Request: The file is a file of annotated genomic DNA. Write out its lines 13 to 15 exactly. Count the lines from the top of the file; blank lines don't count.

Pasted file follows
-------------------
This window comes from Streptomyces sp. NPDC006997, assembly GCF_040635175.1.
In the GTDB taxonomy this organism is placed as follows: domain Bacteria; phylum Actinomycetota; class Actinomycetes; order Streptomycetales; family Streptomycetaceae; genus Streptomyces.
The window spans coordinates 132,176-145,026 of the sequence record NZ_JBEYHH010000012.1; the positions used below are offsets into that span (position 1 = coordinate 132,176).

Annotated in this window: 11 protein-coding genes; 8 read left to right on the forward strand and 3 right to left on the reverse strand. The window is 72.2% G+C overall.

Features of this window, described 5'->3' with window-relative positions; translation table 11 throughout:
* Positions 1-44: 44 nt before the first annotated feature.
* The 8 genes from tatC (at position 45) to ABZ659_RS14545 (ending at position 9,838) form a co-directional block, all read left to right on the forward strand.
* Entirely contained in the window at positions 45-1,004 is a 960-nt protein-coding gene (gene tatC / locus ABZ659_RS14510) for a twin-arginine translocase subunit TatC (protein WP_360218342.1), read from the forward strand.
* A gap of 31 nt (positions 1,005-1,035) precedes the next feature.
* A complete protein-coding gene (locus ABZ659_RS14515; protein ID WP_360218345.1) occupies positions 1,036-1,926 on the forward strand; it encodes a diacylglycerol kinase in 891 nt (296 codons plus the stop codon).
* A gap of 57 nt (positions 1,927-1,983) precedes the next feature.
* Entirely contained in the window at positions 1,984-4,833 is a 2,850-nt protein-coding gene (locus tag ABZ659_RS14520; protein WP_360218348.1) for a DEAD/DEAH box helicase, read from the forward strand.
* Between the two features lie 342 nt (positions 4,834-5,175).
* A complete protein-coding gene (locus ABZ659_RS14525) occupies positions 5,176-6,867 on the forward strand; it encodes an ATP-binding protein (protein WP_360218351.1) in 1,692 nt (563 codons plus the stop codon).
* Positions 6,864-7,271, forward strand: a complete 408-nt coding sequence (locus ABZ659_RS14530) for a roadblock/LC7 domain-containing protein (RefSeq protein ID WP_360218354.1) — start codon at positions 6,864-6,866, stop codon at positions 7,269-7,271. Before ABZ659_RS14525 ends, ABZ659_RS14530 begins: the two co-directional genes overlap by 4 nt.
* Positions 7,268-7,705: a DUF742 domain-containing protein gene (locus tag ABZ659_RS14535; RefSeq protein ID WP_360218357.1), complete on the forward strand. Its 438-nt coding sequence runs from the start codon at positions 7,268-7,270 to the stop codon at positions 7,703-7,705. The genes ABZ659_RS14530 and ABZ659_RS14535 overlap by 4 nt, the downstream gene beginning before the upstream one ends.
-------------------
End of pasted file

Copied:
* Between the two features lie 342 nt (positions 4,834-5,175).
* A complete protein-coding gene (locus ABZ659_RS14525) occupies positions 5,176-6,867 on the forward strand; it encodes an ATP-binding protein (protein WP_360218351.1) in 1,692 nt (563 codons plus the stop codon).
* Positions 6,864-7,271, forward strand: a complete 408-nt coding sequence (locus ABZ659_RS14530) for a roadblock/LC7 domain-containing protein (RefSeq protein ID WP_360218354.1) — start codon at positions 6,864-6,866, stop codon at positions 7,269-7,271. Before ABZ659_RS14525 ends, ABZ659_RS14530 begins: the two co-directional genes overlap by 4 nt.